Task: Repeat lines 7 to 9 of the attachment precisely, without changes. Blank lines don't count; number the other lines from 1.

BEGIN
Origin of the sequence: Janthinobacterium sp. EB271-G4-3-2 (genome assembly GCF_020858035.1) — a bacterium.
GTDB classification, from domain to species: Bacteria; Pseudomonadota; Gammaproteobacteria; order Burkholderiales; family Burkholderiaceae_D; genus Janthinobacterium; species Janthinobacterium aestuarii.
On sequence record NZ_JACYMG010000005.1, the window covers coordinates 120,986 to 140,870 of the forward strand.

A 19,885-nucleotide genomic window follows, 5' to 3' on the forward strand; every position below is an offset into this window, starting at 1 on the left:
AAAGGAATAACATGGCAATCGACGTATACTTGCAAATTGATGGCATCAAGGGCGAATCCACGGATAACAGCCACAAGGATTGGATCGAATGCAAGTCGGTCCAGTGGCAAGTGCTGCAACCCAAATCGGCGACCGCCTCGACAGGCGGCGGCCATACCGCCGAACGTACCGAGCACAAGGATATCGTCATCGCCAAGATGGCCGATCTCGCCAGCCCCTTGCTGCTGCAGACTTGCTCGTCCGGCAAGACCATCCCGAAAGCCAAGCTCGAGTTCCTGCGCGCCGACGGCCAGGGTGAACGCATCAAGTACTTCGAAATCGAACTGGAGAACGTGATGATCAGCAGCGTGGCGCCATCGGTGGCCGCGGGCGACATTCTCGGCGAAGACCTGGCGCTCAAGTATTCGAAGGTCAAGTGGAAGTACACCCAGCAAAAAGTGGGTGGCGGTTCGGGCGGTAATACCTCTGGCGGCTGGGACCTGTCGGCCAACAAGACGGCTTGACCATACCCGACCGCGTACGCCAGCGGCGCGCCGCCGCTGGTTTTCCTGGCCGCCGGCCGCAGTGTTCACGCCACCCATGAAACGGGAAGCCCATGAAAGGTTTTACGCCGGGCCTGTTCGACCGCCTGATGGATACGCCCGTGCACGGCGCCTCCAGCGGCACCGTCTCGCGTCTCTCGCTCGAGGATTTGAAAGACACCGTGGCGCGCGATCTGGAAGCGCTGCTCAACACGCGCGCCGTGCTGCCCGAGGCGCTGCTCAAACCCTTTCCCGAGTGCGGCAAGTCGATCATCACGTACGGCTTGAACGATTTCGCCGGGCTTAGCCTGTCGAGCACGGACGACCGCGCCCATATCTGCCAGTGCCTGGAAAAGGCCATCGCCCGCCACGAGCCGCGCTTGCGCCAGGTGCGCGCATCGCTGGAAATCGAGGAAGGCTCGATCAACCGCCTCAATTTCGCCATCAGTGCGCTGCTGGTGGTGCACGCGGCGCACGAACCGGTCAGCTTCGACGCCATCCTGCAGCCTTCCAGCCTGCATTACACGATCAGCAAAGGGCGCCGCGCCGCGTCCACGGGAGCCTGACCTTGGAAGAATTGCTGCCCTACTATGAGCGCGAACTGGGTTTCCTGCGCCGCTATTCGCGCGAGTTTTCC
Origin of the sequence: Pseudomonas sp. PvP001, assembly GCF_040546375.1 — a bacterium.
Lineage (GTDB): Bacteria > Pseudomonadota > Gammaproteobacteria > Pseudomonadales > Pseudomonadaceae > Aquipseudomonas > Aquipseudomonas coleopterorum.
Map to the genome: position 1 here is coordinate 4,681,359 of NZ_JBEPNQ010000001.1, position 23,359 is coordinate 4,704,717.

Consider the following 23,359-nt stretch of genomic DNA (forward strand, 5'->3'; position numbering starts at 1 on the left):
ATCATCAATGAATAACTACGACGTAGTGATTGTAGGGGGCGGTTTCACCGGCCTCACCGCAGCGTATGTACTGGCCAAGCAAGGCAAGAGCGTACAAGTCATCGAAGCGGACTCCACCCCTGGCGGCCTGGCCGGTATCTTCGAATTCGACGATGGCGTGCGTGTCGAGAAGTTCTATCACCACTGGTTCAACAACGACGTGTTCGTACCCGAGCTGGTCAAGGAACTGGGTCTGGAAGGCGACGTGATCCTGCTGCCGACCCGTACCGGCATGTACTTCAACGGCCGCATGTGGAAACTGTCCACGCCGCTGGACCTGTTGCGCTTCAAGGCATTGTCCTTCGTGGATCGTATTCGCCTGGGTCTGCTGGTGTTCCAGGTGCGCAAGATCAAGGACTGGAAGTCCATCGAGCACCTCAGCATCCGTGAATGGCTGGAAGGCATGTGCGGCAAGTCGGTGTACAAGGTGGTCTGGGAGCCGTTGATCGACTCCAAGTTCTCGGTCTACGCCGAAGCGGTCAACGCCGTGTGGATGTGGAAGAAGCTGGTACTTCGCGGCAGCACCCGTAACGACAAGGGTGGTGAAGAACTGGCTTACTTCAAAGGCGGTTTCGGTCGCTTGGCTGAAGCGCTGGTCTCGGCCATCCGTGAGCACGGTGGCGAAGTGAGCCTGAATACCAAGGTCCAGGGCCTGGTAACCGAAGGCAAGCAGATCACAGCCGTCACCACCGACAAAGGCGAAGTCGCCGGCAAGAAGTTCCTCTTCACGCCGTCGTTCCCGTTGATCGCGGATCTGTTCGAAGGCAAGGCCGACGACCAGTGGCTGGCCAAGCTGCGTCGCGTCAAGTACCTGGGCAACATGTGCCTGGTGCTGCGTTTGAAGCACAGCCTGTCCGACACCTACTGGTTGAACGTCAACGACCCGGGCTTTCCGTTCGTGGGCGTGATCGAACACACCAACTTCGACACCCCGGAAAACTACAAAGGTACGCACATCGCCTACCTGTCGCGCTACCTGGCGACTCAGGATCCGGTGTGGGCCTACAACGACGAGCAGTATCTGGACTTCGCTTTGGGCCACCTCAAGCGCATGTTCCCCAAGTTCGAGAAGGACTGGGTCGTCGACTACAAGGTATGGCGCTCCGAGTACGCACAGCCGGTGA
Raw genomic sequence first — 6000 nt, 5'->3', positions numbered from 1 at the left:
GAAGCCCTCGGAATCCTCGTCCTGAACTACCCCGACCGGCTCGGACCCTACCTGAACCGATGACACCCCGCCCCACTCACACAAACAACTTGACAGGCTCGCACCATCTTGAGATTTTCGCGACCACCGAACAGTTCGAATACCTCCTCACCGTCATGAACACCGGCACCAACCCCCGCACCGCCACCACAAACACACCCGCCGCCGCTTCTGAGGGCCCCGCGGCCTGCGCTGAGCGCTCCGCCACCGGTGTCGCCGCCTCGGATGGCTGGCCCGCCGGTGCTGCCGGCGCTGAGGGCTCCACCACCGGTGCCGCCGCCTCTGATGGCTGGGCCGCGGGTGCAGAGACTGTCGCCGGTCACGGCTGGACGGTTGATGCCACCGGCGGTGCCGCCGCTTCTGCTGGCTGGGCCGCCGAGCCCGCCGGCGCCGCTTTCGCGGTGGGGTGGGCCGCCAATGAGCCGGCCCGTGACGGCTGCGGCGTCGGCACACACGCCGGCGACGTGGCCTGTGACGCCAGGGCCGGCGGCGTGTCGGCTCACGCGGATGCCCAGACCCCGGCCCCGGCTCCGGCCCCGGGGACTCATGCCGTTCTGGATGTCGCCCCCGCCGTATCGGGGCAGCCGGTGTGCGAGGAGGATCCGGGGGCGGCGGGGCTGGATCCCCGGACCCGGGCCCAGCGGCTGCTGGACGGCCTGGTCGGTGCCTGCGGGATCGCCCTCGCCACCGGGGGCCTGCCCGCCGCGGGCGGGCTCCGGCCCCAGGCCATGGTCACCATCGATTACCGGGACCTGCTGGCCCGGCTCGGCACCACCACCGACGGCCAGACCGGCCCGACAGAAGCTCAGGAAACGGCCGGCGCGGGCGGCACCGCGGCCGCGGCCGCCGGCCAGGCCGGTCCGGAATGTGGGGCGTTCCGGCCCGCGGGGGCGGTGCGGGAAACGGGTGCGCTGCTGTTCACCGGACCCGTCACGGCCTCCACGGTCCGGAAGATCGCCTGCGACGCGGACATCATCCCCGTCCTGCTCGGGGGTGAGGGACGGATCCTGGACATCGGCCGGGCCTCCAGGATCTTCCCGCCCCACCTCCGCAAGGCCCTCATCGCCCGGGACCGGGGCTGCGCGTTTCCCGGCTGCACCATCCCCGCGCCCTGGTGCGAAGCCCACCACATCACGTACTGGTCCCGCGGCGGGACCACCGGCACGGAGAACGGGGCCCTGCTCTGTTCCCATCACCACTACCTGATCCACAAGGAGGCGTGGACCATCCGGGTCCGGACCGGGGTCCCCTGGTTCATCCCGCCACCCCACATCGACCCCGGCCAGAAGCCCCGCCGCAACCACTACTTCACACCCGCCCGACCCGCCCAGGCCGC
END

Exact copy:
Lineage (GTDB): Bacteria > Pseudomonadota > Gammaproteobacteria > Pseudomonadales > Pseudomonadaceae > Aquipseudomonas > Aquipseudomonas coleopterorum.
Map to the genome: position 1 here is coordinate 4,681,359 of NZ_JBEPNQ010000001.1, position 23,359 is coordinate 4,704,717.

Consider the following 23,359-nt stretch of genomic DNA (forward strand, 5'->3'; position numbering starts at 1 on the left):